Temenos Journal II

June 5, 2011

What is a goddess?

What is a goddess?

(Just to clarify… of course this is a metaphorical question!)

Before I get into my definition of “goddess” (with a small “g”), I offer my personal view on the Goddess (with a capital “G”). Metaphorically, the Great Goddess is a co-creator with God. Together they form the One, the creative essence of all life.

For purposes of illustration, I will call God (as we know “him”) Father Sky, and I will call the Great Goddess Mother Earth. Many, many thousands of years ago the Earth Goddess was worshiped and honored. Ultimately, the world view has become unbalanced, and the Earth Goddess has been put aside and hidden from our collective psyche. As we are aware, the lopsided view of the Sky God became an excuse for raping the earth, dominating women and weaker nations, and keeping the common people in ignorance by discouraging inner knowing and by punishing questioners of authority. Even the Sky God’s churches are phallic symbols reaching towards the sky.

The Earth Goddess rules intuition, while the Sky God rules the intellect. Together they create a balance. Yin and Yang. The Earth Goddess rules birth and creativity, while the Sky God rules structure and forward action. Together they create balance. The Earth Goddess rules water and earth, while the Sky God rules air and fire. Together they create balanced life.

If this sounds Native American…. it is. And more.

When I speak of a goddess with a small “g,” I speak of an earthly representative of the Great Goddess. I speak of someone who teaches us about the Great Goddess, just by virtue of their being. I don’t merely believe — I know that bringing back the essence of the Goddess is not only important — it is essential in turning around our world situation so that it is more… balanced.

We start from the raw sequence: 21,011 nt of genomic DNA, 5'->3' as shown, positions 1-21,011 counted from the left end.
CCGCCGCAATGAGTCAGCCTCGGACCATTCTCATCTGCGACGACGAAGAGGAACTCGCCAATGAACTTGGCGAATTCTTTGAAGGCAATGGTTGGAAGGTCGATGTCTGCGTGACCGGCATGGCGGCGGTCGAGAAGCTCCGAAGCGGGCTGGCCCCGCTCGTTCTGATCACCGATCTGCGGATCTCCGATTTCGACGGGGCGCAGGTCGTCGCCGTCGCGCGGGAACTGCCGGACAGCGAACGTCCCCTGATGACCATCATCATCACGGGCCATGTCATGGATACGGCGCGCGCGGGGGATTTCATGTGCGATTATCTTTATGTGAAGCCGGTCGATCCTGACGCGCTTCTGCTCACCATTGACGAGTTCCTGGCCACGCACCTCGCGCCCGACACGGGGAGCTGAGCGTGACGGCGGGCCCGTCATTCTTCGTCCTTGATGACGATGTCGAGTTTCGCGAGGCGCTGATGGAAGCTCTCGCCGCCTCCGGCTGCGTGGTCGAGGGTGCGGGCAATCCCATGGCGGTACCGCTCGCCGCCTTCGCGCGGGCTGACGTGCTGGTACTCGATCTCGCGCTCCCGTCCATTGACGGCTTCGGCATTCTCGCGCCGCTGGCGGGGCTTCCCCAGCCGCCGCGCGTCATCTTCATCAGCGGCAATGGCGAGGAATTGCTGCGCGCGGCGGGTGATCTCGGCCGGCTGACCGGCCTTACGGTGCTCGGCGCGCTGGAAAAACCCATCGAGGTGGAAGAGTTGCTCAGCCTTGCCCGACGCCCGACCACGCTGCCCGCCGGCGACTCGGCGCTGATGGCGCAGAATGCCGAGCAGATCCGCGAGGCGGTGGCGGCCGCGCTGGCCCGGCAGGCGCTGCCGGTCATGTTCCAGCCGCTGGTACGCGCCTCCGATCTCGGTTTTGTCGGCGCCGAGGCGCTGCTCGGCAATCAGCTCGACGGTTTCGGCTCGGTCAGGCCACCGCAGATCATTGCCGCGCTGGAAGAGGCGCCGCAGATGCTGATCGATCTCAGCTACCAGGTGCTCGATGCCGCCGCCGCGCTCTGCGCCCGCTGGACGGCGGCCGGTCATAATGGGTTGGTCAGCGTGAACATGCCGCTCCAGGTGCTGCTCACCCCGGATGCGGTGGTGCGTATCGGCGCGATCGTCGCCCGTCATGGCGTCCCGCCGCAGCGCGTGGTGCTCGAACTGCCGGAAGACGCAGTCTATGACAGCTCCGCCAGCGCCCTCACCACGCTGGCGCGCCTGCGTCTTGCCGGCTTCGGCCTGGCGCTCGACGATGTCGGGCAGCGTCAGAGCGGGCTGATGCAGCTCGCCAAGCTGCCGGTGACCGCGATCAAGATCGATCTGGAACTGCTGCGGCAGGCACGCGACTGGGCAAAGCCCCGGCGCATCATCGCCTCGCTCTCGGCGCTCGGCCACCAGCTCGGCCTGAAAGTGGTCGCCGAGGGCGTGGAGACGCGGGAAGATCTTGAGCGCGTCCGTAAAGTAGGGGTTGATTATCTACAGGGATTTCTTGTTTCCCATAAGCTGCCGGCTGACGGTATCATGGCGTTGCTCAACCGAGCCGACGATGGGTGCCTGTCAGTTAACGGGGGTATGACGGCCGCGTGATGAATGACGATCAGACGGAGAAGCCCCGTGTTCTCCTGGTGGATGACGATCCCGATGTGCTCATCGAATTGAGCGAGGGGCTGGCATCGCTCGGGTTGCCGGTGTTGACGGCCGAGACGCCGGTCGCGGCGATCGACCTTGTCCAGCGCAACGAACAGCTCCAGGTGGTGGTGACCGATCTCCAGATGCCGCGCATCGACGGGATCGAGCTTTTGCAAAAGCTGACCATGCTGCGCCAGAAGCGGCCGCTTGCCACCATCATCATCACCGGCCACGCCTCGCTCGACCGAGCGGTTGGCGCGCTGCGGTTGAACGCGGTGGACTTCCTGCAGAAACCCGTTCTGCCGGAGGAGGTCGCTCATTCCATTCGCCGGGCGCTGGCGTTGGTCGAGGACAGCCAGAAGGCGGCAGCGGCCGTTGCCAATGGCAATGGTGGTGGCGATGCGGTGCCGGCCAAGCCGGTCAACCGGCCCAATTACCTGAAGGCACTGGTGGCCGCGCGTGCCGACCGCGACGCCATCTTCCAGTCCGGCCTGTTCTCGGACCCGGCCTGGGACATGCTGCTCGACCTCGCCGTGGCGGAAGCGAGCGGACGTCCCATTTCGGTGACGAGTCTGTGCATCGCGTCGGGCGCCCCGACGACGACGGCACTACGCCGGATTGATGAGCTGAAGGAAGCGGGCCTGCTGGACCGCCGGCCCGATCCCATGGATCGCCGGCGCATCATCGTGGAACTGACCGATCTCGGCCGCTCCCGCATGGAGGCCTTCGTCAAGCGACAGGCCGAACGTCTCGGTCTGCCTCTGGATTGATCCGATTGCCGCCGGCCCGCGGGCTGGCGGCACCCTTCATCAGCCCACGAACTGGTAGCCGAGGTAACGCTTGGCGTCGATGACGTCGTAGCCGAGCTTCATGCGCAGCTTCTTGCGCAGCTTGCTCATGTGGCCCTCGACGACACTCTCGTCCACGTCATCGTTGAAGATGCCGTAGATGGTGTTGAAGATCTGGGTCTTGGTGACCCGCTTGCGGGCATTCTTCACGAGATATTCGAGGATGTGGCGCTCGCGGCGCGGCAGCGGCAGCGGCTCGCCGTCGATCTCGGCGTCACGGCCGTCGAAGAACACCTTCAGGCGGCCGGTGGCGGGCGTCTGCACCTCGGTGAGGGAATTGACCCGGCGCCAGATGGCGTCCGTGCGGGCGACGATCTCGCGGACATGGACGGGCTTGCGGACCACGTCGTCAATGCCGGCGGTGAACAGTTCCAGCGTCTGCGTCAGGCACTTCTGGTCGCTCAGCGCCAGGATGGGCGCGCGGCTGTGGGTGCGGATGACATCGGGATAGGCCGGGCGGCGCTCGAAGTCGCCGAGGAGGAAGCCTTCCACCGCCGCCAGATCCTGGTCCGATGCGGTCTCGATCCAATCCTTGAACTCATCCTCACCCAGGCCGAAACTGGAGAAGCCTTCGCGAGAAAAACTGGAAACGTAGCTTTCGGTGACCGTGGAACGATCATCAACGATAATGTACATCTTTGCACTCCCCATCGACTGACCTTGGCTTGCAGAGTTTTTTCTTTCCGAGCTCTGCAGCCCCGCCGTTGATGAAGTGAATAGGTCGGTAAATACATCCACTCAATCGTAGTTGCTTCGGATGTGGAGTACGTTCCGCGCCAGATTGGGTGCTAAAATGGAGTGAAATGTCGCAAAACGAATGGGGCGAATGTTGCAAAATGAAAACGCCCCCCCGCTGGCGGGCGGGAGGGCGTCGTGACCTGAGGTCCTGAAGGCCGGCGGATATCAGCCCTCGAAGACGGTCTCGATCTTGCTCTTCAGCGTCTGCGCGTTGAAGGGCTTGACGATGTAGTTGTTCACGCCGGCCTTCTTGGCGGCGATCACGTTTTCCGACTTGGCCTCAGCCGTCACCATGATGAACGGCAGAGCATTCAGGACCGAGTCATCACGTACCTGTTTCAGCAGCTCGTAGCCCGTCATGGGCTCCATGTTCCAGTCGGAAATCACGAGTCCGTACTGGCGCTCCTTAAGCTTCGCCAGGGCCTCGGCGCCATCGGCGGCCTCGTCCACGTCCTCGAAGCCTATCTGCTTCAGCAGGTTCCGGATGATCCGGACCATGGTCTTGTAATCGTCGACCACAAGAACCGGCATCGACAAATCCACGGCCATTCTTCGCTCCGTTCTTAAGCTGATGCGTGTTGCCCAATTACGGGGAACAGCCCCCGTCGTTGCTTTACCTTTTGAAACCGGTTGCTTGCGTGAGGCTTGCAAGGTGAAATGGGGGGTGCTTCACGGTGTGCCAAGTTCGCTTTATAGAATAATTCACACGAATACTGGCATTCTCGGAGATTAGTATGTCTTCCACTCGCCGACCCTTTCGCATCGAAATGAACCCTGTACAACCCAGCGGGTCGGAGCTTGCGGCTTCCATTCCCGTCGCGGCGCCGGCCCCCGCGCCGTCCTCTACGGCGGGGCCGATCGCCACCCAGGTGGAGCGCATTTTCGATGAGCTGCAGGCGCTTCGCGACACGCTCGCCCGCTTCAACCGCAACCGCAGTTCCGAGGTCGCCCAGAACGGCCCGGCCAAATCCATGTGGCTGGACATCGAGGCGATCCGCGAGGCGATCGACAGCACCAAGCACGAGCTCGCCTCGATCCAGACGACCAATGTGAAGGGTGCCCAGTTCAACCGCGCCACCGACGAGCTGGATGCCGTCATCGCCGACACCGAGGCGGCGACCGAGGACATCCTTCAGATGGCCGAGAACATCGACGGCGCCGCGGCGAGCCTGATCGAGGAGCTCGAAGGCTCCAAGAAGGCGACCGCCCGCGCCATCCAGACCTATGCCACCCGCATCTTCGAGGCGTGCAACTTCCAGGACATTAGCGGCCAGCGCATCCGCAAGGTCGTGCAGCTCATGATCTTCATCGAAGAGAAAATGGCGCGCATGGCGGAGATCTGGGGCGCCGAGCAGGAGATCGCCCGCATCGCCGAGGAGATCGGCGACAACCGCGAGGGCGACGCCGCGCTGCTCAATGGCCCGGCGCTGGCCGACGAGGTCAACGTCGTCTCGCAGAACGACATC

Bringing attention to goddess-like women and their visions — through their work and their art — will help expand the consciousness of our society at large. It is an activity with consequence.

There is a lot of confusion and misunderstanding around the word goddess, when it is used to describe a mortal woman. Some people automatically think of sex goddesses designed by men — tall, buxom blondes in high heels and lingerie. Other people assume that goddesses must participate in pagan rituals. Other people think that the description is pompous or arrogant, and that the word “goddess” conjures up images of self-aggrandized women who put themselves up on pedestals, a notch above ordinary women. Don’t confuse a goddess with a diva, or a queen bee.

Charlie Sheen called his live-in porn starlets “goddesses”… whatever!

To help clarify the vision for all those who may want to help promote this concept of bringing back the feminine aspect of deity, here is what “goddess” means, when used to describe a mortal woman. No goddess-like woman (hereinafter referred to as goddess) is perfect, nor can every goddess demonstrate all of these qualities all of the time. We are, after all, mere mortals of our own imperfect imaginations. However, a goddess demonstrates most of these qualities most of the time:

A goddess invents her own life, and lives according to her own vision. This quality requires the companion qualities of imagination and courage.

A goddess is autonomous. She seeks no one’s approval, but listens to her own counsel. Perhaps she also listens to the Holy Spirit. She does not try to impress anyone. Her work speaks for itself. She never makes excuses and rarely offers explanations for her actions. She is not defensive for she is not threatened by what other people may think of her. She is the queen of her own life and this is reflected in her demeanor.

A goddess is passionate (not to be confused with manic). She has a palpable energy and enthusiasm that is contagious and beneficial to those around her. In esoteric terms, she raises the vibration in a group situation. She inspires others.